Genres: Fantasy, Science Fiction
It's the year 2044, and the real world is an ugly place.
Like most of humanity, Wade Watts escapes his grim surroundings by spending his waking hours jacked into the OASIS, a sprawling virtual utopia that lets you be anything you want to be, a place where you can live and play and fall in love on any of ten thousand planets.
And like most of humanity, Wade dreams of being the one to discover the ultimate lottery ticket that lies concealed within this virtual world. For somewhere inside this giant networked playground, OASIS creator James Halliday has hidden a series of fiendish puzzles that will yield massive fortune — and remarkable power — to whoever can unlock them.
For years, millions have struggled fruitlessly to attain this prize, knowing only that Halliday's riddles are based in the pop culture he loved — that of the late twentieth century. And for years, millions have found in this quest another means of escape, retreating into happy, obsessive study of Halliday's icons. Like many of his contemporaries, Wade is as comfortable debating the finer points of John Hughes's oeuvre, playing Pac-Man, or reciting Devo lyrics as he is scrounging power to run his OASIS rig.
And then Wade stumbles upon the first puzzle.
Suddenly the whole world is watching, and thousands of competitors join the hunt — among them certain powerful players who are willing to commit very real murder to beat Wade to this prize. Now the only way for Wade to survive and preserve everything he knows is to win. But to do so, he may have to leave behind his oh-so-perfect virtual existence and face up to life — and love — in the real world he's always been so desperate to escape.
A world at stake.
A quest for the ultimate prize.
Are you ready?
Ready Player One had all the ingredients for a deliciously good book. It was interesting, new, and fresh, and had just the right amount of friendship and love, next to a wickedly awesome storyline. And let’s not forget the world this book created – the OASIS, a whole new virtual world in which I would get lost in a heartbeat.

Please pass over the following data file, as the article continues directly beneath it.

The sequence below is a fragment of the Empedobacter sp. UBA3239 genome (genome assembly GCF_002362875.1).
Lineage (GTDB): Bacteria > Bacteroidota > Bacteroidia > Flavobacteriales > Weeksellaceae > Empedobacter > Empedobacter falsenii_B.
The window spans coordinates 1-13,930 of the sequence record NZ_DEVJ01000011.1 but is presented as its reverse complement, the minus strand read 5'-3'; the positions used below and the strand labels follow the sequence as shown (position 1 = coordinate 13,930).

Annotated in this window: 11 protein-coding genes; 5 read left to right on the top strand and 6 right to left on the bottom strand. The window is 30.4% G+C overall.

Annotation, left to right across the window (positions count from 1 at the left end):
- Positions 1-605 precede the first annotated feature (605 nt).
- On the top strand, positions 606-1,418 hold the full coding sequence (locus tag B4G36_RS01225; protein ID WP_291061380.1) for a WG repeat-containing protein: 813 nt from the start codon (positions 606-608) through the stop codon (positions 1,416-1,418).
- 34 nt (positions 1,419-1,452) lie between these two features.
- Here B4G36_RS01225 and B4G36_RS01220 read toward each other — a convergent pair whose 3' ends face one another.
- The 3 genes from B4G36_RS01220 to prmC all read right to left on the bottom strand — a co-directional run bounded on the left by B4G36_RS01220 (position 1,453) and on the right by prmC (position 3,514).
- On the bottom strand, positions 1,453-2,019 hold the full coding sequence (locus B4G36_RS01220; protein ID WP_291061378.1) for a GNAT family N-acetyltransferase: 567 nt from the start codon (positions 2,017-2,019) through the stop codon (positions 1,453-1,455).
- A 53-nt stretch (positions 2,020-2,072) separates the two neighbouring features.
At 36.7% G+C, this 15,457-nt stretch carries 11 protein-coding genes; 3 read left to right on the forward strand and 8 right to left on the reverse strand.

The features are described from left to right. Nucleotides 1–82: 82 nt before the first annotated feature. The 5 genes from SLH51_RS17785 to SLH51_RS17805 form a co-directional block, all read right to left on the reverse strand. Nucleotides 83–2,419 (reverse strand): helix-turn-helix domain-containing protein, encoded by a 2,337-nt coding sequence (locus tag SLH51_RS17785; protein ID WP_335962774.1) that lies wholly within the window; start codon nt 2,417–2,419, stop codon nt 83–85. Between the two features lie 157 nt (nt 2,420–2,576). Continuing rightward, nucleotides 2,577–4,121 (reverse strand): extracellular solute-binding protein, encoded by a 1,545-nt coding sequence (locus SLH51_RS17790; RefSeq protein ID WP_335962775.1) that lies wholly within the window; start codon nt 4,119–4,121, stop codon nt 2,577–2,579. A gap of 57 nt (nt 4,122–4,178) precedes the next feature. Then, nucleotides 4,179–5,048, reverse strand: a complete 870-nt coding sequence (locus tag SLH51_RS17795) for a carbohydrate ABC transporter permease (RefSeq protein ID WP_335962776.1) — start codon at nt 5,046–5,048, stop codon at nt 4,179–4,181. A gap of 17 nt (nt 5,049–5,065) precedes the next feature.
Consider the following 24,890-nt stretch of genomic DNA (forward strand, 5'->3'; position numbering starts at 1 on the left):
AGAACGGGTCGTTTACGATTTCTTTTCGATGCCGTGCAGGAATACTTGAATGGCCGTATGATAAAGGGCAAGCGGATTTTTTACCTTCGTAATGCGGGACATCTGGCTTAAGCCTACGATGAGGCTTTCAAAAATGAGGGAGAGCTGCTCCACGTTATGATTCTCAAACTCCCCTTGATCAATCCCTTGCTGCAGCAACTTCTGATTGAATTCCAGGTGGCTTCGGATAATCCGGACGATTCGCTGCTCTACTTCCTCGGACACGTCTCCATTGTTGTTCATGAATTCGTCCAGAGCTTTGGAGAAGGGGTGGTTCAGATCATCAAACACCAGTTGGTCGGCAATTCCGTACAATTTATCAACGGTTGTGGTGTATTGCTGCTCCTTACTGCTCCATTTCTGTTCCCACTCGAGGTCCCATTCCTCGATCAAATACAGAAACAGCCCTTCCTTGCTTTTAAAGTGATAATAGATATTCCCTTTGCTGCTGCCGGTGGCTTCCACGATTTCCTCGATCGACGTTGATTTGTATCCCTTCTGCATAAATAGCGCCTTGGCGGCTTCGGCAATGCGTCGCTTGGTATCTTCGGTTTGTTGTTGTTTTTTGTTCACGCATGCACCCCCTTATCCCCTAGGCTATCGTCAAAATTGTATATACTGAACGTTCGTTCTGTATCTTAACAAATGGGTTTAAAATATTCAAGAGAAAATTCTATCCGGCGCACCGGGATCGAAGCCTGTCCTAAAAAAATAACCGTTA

Which is what happens, basically. The year is 2044 and the world has gone to hell. The majority of the population is starving, suffering from poverty and all kinds of illnesses. Since reality is so bad, people have created a second identity in a virtual world called the OASIS. You can be anyone you want. That is the beauty of it. When the creator of the OASIS, James Halliday, dies, he leaves behind a quest like no other. Find three keys connected to three gates in the OASIS, which consists of millions of planets and worlds. The person who clears the final Crystal Gate wins Halliday’s entire fortune. “Willy Wonka meets The Matrix,” as was quoted on the cover.
I love the idea of the OASIS. I love everything about it. I love the fact that you can be anyone and anything you want, that you can travel anywhere you want (even freaking Jupiter and probably Hogwarts), and do whatever you want. It sounds glorious, and it would be very dangerous for me to own a console like that. I would completely forget about the outside world.
The idea of the übercontest is a brilliant storyline. The search for Halliday’s Easter egg is literally the ultimate quest and takes years. Only the best persevere. The best, and the cheaters: it’s not just honest people trying to solve the puzzle, but there’s also an evil corporate involved. They want to take over the OASIS and make all kinds of changes to it. It makes it all the more exciting. You’re rooting for the good guys and booing the bad guys. It felt like a reality show at times.
The only thing I can critique is the fact that it’s sometimes a bit slow. There’s a lot of info, which you need to properly understand what’s going on, but it can take away from the story. I also thought a lot of things were very convenient, and Wade can be a bit of a frustrating thickhead sometimes. Other than that, this book is pretty much perfect.
I am not a gamer. I’m not that much of a geek (shut up), and I know pretty much nothing about the decade of the ‘80s. I’m pretty sure I did not even understand 5% of the references, but they were all explained briefly (video game/TV show/movie/song) so I was able to follow everything. Despite my obvious lack of knowledge, I still thoroughly enjoyed this book. I loved the characters of Parzival, Aech and Art3mis. Sorrento was a brilliant villain. Everything just fit. Like a key in a lock. Which might take you to a whole new world one day.